20. DOT Training Requirements • General awareness/familiarization: • General awareness and familiarization training is intended to raise the hazmat employees awareness of the HMR and the purpose and meaning of the hazard communication requirements. All hazmat employees must have this training. • Function-specific training: • Function specific training is intended to teach the necessary knowledge, skills, and abilities for an individual's job function. • Safety training: • This training provides information concerning the hazards posed by materials in the work place and proper personal protective equipment. The training may include basic emergency response procedures but is not intended to satisfy the requirements of 29 CFR 1910.120. • Modal specific requirements: • Any additional training required by 49 CFR Parts 174, 175, 176, or 177.

  21. IATA Training Requirements • International Air Transport Association (IATA) • Training applies to anyone who ships air-regulated hazardous materials • Frequency • Initial training required before air shipments are made. • Recurrent training must take place within 2 years of initial training. • Trainers and courses may be IATA certified.

  22. Record Keeping Requirements • DOT regulations require a copy of all shipper’s declarations be retained for 375 days. • Hazmat employers must retain a copy of training records for: • 3 years, or • 90 days after an employee leaves their hazmat position or company. • The training records must include: • The hazmat employee’s name. • The most recent training completion date of the hazmat employee’s training. • A description, copy, or the location of the training materials used to meet the training requirements. • The name and address of the person providing the training. • Certification that the hazmat employee has been trained and tested.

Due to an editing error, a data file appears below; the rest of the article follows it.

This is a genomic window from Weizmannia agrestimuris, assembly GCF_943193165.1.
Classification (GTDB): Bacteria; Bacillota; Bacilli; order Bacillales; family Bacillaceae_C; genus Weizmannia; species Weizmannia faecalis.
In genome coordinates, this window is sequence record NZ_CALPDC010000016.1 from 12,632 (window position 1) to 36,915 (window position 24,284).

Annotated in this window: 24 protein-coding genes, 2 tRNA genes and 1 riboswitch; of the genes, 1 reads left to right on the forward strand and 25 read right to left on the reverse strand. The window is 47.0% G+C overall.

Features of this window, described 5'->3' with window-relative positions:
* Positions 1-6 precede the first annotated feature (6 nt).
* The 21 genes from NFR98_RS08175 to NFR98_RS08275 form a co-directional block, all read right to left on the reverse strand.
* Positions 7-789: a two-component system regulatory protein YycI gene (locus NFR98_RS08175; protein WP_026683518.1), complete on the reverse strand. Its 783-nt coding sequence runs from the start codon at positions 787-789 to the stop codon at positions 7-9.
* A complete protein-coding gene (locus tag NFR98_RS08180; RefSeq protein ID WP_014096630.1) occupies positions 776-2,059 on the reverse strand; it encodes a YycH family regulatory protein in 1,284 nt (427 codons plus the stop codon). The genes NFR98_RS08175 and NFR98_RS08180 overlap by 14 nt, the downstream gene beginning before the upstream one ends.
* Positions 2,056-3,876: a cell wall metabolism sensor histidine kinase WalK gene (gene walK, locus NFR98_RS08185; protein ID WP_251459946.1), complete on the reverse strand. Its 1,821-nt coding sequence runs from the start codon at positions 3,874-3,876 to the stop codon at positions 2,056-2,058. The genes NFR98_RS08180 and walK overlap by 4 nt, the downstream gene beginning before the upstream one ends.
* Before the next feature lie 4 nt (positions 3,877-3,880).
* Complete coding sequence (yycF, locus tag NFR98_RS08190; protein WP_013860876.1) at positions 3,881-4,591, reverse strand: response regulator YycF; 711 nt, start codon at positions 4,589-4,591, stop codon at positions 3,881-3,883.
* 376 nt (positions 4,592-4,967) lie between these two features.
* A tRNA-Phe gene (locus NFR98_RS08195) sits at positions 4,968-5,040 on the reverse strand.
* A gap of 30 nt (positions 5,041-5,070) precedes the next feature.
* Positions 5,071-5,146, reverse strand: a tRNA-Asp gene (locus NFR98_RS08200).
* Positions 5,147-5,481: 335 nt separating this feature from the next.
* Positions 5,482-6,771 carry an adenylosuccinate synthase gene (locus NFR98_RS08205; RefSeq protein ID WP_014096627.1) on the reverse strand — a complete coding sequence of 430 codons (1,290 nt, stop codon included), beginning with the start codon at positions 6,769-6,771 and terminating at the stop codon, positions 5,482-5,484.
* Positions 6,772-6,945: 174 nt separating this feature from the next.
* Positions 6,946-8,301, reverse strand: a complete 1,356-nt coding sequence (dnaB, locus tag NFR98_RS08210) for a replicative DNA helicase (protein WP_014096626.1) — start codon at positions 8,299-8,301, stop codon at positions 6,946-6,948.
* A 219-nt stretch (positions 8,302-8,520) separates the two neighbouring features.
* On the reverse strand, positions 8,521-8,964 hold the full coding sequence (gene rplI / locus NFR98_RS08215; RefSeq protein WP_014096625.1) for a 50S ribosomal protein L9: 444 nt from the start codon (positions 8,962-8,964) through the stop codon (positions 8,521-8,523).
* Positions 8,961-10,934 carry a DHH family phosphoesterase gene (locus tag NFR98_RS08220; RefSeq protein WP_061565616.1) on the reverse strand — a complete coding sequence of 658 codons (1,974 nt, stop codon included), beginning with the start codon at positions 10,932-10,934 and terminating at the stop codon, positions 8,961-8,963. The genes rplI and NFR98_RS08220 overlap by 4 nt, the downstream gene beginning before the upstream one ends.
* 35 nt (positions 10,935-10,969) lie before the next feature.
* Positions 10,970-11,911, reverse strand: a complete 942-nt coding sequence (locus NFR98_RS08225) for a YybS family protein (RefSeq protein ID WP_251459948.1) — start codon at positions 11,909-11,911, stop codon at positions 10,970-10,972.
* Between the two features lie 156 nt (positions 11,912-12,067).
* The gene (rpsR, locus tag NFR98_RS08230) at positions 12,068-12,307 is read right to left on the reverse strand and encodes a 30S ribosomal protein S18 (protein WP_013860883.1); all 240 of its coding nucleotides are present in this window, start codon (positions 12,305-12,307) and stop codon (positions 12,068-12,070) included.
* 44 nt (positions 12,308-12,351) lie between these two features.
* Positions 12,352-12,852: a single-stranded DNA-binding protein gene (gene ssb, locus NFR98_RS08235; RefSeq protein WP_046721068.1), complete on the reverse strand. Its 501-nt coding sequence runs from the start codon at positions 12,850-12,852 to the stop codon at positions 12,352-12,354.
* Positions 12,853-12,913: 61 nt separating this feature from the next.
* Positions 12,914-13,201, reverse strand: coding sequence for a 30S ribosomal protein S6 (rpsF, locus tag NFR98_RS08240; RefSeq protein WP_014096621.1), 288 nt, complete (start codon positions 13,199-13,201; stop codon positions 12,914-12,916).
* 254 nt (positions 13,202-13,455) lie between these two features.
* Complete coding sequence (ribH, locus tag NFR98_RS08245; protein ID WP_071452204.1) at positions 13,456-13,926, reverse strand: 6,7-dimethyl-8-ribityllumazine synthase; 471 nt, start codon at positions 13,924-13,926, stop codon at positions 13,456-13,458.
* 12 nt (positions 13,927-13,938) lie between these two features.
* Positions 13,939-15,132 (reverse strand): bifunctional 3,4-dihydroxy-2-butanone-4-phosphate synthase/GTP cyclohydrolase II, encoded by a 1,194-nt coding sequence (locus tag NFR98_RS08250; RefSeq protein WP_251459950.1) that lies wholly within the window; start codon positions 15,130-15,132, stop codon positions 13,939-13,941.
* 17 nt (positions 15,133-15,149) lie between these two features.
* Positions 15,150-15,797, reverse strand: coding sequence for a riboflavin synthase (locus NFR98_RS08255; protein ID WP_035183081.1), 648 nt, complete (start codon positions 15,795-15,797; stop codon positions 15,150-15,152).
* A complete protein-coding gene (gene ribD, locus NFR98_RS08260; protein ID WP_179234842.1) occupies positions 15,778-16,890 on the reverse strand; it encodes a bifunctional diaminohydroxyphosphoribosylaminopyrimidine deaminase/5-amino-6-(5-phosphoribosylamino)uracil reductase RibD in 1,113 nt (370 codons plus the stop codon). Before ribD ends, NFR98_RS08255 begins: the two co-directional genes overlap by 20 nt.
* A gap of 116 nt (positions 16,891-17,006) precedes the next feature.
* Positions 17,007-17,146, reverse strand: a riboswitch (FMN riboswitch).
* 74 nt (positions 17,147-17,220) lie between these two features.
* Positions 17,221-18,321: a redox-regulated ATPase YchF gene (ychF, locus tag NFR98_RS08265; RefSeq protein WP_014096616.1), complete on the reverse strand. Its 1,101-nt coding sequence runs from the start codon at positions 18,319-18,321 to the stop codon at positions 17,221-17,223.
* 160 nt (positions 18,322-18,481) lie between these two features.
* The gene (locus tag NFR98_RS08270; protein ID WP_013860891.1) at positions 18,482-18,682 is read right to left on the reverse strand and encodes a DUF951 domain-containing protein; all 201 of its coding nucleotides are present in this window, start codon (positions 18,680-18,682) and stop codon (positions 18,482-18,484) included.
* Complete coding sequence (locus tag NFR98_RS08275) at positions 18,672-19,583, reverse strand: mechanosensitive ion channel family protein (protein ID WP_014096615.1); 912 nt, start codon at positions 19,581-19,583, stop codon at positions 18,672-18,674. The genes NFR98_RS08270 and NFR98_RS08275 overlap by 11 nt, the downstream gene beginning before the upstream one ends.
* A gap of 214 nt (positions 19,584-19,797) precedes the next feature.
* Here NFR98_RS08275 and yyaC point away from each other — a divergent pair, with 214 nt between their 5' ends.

23. Applicability • Shipping regulations are applicable (under most circumstances), when a person or organization ships or transports hazardous materials by: AIR RAIL SEA ROAD

  24. Regulations • Domestic Laws (U.S. Shipping Regulations) • 49 CFR Sections 171-180: • Hazardous materials regulations: • Part 174: Carriage by rail. • Part 175: Carriage by aircraft. • Part 176: Carriage by vessel. • Part 177: Carriage by public highway. • 42 CFR Section 72. • Shipping etiologic agents. • 15 CFR Part 774, Supplement 1, Chapter VII: • Export requirements.

  25. Regulations • Foreign Laws • Requirements for import and export permits: • International. • Domestic: • Interstate. • Intrastate.

  26. A Good Shipping Program • Once completed, the shipping program should help you: • Properly ship hazardous materials. • Avoid potential fines and imprisonment. • Explain hazard labels and placarding. • Demonstrate proper packaging requirements. • Impress friends at parties. 

  27. Don’t Re-Invent the Wheel • Excellent resources exist to help you with the development of your shipping program, including: • University of New Hampshire: • http://www.unh.edu/ehs/shipping.htm • FedEx: • http://fedex.com/us/services/express/addservopt/dangerousgoods/ • UPS: • http://www.ups.com/content/us/en/resources/prepare/hazardous/index.html • USPS: • http://www.usps.com/ • http://www.usps.com/cpim/ftp/pubs/pub52.pdf • Private companies/consultants specializing in hazmat shipping training.

  28. Thank you! • Andy Glode, UNH Shipping Specialist • Bradford Manning, UNH OEHS Director • Ken Brown, UNH Hazardous Materials Coordinator • Rebecca Ryan, BU Biosafety Officer • Jeffrey Owens, GSU Biosafety Officer • Debra Sharpe, SRI EH&S Manager